Long a staple in Asian cuisine and embraced within traditional Chinese medicine, bok choy — also known as bok choi, pak choi or pak choy — is now recognized worldwide. This green leafy vegetable closely related to cabbage is characterized by large lettuce-like leaves on top and creamy, celery-like stalks on the bottom. Bok choy leaves are smooth and tender, with a flavor somewhere between cabbage and chard.
The entire vegetable is edible, and when served raw or lightly blanched, bok choy adds a satisfying crunch to salads, stir-fries and soups. Koreans love to ferment bok choy with daikon radish, garlic, ginger and scallions to make a traditional spicy side dish called kimchi. Others enjoy shredded bok choy as a coleslaw. It is also delicious when sautéed with ginger and garlic.
While you will likely find it and other varieties of Chinese cabbage in your local grocery store, you may want to try growing your own. Because bok choy matures quickly and regrows easily, you won’t regret the time spent cultivating this tasty, nutrient-dense vegetable.
How to Recognize Bok Choy
Bok choy (Brassica rapa) is a type of Chinese cabbage related to other cruciferous vegetables like broccoli, cabbage, cauliflower and kale. Bok choy is characterized by broad green leaves flaring outward from an upright head. Its stalks, which resemble a fatter type of non-string celery, can be either green or white. Bok choy flower stalks emerge from the center of the plant during warm weather and can shoot up to be twice the size of the plant.
Similar to broccoli, bok choy flower stalks are characterized by brilliant yellow clusters resembling the ribs of an umbrella. The appearance of flower stalks may indicate the end of life for this cool-season vegetable. Flowering also signals the arrival of tougher, more fibrous leaves, a bitter aftertaste and, eventually, the end of the leaf harvest.
That said, some find the flower stalks to be tasty, suggesting these tender shoots possess a flavor similar to broccoli rabe. The size of mature bok choy plants depends on the variety grown. Typically, baby bok choy is less than 10 inches tall, with a stalk diameter of about 2 to 4 inches. Standard (or large) bok choy varieties reach 1 to 2 feet tall and have an average stalk diameter of around 6 inches.
Getting Started With Bok Choy
- Bok choy is a biennial and somewhat winter hardy
- When covered, it may survive in U.S. Department of Agriculture hardiness zones 4 to 7
- As a cool-season crop, bok choy will quickly flower and bolt to seed when temperatures warm up in the spring
Soil: Bok choy will flourish in well-draining soil with lots of rich, organic matter. If your soil is lacking nutrients, use an organic fertilizer high in nitrogen. While bok choy can survive in a soil pH ranging from 6.0 to 7.5, a pH in the 6.5 to 7.0 range is ideal.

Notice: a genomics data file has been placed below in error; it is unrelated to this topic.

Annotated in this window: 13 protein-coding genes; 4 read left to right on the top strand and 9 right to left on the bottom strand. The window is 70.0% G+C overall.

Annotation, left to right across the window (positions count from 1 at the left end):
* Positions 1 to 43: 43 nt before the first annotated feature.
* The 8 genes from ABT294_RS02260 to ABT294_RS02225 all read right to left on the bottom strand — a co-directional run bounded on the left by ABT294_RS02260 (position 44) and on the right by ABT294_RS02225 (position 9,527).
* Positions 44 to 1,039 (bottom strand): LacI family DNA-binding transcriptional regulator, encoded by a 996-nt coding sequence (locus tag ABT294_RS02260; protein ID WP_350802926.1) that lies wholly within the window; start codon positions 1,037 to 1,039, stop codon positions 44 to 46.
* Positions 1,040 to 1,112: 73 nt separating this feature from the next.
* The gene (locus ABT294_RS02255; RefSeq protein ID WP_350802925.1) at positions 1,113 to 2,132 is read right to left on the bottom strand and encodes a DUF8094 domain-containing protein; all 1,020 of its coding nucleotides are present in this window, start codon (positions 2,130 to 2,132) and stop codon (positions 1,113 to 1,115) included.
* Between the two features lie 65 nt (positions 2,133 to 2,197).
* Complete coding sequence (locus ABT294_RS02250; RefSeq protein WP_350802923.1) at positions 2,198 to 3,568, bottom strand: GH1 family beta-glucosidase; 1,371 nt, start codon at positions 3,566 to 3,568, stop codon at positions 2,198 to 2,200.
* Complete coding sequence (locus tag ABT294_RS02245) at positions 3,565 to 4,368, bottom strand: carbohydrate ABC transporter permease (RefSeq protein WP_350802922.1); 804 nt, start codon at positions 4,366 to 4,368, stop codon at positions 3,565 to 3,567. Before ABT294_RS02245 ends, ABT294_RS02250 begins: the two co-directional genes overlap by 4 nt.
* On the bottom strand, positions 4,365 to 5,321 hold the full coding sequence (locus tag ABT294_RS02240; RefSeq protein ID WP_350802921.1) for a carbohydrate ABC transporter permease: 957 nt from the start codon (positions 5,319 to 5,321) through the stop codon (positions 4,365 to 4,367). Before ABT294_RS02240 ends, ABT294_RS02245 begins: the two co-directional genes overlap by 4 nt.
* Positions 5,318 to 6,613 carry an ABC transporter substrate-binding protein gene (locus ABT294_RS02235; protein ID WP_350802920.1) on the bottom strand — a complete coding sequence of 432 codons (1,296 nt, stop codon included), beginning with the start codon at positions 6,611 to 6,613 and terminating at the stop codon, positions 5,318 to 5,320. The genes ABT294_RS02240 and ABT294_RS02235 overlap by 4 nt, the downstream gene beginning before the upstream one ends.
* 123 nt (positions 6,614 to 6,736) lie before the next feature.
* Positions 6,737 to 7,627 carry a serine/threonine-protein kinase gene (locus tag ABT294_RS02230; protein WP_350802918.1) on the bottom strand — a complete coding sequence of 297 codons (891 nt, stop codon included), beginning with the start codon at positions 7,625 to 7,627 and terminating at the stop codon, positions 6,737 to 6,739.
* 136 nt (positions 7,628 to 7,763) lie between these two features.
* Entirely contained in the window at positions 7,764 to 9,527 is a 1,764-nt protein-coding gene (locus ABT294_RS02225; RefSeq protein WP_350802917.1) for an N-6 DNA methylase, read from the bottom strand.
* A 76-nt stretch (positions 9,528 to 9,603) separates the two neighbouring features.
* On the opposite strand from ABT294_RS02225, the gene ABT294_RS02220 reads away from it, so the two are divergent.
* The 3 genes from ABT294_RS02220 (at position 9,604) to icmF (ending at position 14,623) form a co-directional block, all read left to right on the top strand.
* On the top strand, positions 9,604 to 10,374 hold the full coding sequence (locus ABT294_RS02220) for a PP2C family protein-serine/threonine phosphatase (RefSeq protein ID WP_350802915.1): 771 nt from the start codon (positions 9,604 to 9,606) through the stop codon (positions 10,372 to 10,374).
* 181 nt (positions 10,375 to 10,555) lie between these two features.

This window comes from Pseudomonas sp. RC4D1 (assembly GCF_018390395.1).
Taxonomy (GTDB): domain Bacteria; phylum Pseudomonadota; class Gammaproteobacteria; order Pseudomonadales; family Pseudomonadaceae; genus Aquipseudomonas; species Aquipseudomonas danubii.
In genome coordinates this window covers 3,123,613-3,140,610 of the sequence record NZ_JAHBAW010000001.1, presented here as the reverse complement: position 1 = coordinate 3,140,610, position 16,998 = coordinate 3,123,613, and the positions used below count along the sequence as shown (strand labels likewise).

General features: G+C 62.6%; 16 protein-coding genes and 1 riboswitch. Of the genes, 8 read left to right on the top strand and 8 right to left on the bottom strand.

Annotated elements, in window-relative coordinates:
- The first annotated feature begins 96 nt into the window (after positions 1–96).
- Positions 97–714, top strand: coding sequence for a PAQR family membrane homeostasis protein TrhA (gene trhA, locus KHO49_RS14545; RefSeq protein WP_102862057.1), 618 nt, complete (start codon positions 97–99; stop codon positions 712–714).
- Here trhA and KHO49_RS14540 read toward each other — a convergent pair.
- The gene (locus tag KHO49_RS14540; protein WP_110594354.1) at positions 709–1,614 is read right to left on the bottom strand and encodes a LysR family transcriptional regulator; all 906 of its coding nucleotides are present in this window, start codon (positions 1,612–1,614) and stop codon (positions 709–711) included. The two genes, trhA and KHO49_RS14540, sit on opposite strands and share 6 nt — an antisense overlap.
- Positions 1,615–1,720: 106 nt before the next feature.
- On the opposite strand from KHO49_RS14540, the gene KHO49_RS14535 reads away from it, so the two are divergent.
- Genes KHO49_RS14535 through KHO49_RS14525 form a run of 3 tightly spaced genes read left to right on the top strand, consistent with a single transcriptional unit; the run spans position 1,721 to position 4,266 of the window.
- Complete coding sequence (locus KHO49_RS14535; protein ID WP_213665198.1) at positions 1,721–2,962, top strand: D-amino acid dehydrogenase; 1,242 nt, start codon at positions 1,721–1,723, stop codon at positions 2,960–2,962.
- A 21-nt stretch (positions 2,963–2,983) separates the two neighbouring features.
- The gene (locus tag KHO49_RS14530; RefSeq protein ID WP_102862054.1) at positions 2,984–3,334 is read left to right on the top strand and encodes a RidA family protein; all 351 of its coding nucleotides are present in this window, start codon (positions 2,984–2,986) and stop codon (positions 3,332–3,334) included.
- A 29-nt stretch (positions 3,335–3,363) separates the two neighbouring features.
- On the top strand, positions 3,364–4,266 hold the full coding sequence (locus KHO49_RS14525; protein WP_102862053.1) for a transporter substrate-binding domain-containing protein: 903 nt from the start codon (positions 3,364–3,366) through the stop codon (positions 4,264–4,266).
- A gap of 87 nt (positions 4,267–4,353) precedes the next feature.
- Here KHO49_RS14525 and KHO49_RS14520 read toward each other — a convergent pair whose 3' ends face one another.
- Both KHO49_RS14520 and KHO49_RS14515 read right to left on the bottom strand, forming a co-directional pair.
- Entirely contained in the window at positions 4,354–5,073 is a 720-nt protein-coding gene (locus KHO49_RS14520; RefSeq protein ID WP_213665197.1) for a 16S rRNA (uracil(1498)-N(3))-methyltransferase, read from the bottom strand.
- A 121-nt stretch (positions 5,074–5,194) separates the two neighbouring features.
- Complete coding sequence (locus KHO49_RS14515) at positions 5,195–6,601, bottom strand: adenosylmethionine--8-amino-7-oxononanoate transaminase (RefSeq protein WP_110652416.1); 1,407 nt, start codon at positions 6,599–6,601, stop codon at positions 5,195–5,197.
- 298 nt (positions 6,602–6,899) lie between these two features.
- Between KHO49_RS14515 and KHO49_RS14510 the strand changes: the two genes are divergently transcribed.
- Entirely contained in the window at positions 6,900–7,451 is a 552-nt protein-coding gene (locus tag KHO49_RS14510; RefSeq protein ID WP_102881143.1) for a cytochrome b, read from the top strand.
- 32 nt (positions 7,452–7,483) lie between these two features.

Sowing indoors: To get a jump-start on the growing season, start bok choy seeds indoors about four to five weeks before the last expected frost in your area. Plant seeds one-half inch deep, spaced 1 inch apart. Bok choy seeds germinate quickly, usually within four to eight days.
Sowing outdoors: You can direct seed bok choy outdoors, in containers or your garden bed, beginning one to two weeks before the date of your last expected frost. The planting instructions for indoor sowing also apply outdoors.
Sun: While bok choy can handle full sun, it will thrive in partial shade. So, plan for your plants to receive three to five hours of sun daily. In summer, partial shade can prevent your plants from premature bolting.
Thinning: For best results you will want to thin plants when they have a couple of inches of growth. For full-sized bok choy, thin to allow for at least 6 to 8 inches of spacing between plants. The thinned plants are edible and will be tender and delicious, so be sure to eat them!
Transplanting: Bok choy transplants do better when you wait until nighttime temperatures are consistently maintained above 50 degrees F. If you move them outdoors in cooler temperatures, be sure to cover them. When exposed to frost or prolonged cold temperatures, bok choy plants may mistake it for winter and start to bolt as soon as the weather warms up.
Water: When planting bok choy, be sure to water your starter soil and garden bed well both before planting the seeds and immediately after. During the growing season, bok choy requires consistent watering, especially in the fall. Dry conditions will result in less juicy ribs and may also cause premature bolting.